Although not expected in the short term, an upgrade of Pemex could result from an upgrade of the sovereign, coupled with strong operating and financial performance, and/or a material reduction in Pemex’s tax burden. The company is expected to remain a strategically important vehicle for Mexico in the short to medium term. This is supported by the company’s supply of liquid fuels to the country. A situation of financial distress at Pemex holds the potential to disrupt the supply of liquid fuels in the entire country, which could have material social and economic consequences for Mexico. Although Mexico is a net exporter of crude oil, the company relies on importing basic oil products, including dry gas, petroleum products and petrochemicals, in order to supply local demand.

What Is Pemex’s FX Rate Sensitivity? Benefits from the recent Mexican peso depreciation should be only modest as Fitch estimates approximately three-quarters of the company’s costs are denominated in, or linked to, the U.S. dollar and the bulk of the company’s debt is U.S dollar-denominated. The Mexican peso depreciated an average of 19% per year during the past two years. Fitch estimates for every 10% decline in the Mexican peso, compared to the U.S. dollar, Pemex’s EBITDA increases by approximately 7%. This is provided the company can pass through the higher fuel costs in Mexican pesos seamlessly, which could prove challenging under a continuing sharp depreciation of the Mexican peso. Review the Fitch FX Screener chart below for details.

Recent energy reform provides for fuel price liberalization, which Mexico started implementing this year, and is aimed at eliminating subsidies and/or targets specific low-income groups. Price liberalization is key to attracting private participation in the downstream and fuel commercialization industry. Although Mexico historically implemented price controls, in the past

Related Criteria Criteria for Rating Non-Financial Corporates (September 2016)





339,199 299,111





1,356,794 1,356,794

Revenue Costs EBITDA Total Debt Total Cash Net Debt

Reported Currency (ST) Reported Currency (LT) Foreign Currency (ST) Foreign Currency (LT)

Fitch FX Screener

aPost hedge. ST – Short term. LT – Long term.Source: Fitch estimates.

a aa

Fitch FX Screener

aPost hedge. ST – Short term. LT – Long term.Source: Fitch estimates.


aa a









Page 4: Latin America Corporates Spotlight Series - Pemex · Latin America Corporates Spotlight Series Petroleos Mexicanos ... but are not limited to continued high taxation, , ... Review


What Investors Want to Know: Pemex 3 February 3, 2017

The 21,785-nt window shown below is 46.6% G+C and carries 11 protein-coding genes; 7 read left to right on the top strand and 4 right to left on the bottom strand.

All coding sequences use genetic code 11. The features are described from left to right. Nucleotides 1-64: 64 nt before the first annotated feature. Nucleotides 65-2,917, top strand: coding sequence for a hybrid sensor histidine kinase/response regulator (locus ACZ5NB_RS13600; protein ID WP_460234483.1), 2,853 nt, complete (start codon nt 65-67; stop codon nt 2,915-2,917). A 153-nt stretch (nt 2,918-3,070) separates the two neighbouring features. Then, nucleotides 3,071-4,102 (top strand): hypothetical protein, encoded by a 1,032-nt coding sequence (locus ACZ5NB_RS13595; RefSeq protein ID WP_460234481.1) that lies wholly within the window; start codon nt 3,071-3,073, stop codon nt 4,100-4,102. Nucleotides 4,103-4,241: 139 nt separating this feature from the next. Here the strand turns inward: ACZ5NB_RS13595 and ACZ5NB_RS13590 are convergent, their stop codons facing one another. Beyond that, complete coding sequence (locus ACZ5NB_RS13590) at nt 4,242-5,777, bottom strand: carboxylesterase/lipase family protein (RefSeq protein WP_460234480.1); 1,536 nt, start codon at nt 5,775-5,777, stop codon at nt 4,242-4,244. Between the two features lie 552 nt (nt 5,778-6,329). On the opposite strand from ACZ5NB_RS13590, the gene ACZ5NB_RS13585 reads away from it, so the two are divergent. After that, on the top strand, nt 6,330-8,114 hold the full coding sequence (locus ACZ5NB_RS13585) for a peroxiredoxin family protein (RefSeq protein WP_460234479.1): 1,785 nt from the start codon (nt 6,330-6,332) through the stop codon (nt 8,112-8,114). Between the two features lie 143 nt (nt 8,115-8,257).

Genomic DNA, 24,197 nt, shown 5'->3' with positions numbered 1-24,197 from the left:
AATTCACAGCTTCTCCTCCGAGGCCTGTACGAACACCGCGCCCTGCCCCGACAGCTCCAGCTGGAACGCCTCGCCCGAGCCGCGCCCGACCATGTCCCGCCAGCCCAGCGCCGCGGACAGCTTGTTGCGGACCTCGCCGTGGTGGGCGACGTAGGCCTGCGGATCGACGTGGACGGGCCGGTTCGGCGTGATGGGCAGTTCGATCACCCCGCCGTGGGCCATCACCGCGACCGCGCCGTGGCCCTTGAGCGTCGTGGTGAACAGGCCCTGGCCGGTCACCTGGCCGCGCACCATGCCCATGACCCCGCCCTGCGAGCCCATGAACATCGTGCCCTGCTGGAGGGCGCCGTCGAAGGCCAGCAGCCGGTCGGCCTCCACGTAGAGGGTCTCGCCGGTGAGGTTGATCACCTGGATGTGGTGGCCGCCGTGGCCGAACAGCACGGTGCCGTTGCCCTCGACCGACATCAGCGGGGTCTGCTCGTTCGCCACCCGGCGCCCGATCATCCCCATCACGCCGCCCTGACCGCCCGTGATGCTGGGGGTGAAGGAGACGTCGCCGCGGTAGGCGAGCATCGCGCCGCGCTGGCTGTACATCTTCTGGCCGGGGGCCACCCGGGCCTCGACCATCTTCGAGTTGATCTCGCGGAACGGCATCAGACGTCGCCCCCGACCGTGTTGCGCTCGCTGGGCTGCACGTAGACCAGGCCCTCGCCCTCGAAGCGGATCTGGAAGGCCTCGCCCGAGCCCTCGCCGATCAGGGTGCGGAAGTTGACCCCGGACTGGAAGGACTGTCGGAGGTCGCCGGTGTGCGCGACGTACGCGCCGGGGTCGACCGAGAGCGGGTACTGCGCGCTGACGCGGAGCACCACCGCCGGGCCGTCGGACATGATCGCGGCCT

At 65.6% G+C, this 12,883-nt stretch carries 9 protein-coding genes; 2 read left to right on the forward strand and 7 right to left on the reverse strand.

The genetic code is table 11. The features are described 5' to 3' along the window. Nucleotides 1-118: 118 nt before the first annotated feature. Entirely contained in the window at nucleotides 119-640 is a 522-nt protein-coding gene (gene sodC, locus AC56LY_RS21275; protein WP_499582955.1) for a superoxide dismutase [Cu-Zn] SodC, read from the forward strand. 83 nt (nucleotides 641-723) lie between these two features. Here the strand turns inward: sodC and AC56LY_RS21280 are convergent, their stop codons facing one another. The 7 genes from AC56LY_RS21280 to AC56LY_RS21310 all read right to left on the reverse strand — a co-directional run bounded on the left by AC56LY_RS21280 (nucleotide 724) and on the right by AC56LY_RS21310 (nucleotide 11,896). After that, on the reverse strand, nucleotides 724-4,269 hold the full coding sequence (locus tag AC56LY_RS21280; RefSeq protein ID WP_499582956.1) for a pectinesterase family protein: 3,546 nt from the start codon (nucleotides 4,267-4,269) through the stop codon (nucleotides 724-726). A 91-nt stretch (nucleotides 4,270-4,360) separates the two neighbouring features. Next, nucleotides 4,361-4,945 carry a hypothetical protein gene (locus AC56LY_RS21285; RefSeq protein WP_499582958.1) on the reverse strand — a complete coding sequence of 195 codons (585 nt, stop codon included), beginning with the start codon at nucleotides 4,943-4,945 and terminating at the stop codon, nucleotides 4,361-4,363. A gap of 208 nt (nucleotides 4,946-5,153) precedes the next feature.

few years Pemex’s price realization was linked to international parity, using fuel taxes as a cushion to amortize pump price fluctuations. In January 2017, Mexico took the first steps in deregulating prices. Gasoline and diesel price increases of 15% to 20% were met with protest throughout the country, evidencing the difficulties and political tension of passing through the costs of severe Mexican peso depreciation and the effects this could have for Pemex.

What Are the Effects of Farmouts and Migrations? Pemex’s recent success with a deep-water farmout is very positive in the long term for the company, as incremental production goes online in approximately seven years with lower government expropriation and minimal cash outflows. The success of the farmout could be positive for the company as it could facilitate the execution of additional farmouts. Under its current business plan, Pemex intends to accelerate the pace of partnerships in this program, especially with assets with lower exploration to first oil timetables or existing production, cash flow generation could improve from lower government take under new contracts. The next farmout is scheduled for first-half 2017 and will include assets with shorter development timeframes.

The company could see a significant improvement in its tax regime if the Mexican government allowed migration of assignments for existing producing fields into the new profit or production sharing contracts offered under current auctions. The new profit or production sharing contracts have a cost cap deduction of up to 60.00% of the value of products and the sharing tax applies to the balance. This compares with Pemex’s current cost deduction cap for tax purposes of the greatest of 11.55% or an average of USD6.5/bbl.

What Is Pemex’s Expected Debt Trajectory? Pemex’s stand-alone credit profile weakened in recent years from the significant increase in debt the company issued primarily in order to cover large transfers to the Mexican government in the form of taxes, duties and royalties. The company’s debt trajectory could continue to pressure stand-alone credit quality, which could reach an unsustainable level, should the Mexican government continue issuing debt at Pemex’s level to transfer funds to the central government.

As of Sept. 30, 2016, Pemex reported approximately USD99 billion of debt. During fourth-quarter 2016, the company issued approximately USD7 billion of debt, part of which was to prefund 2017 needs. This puts Pemex’s total debt for year-end 2016 above USD100 billion. Without more adjustments to Pemex’s tax program, debt could surpass USD125 billion in two to three years, or more than USD15/bbl of proven reserves, up from USD9.9/bbl in 2015, a level Fitch considers unsustainable.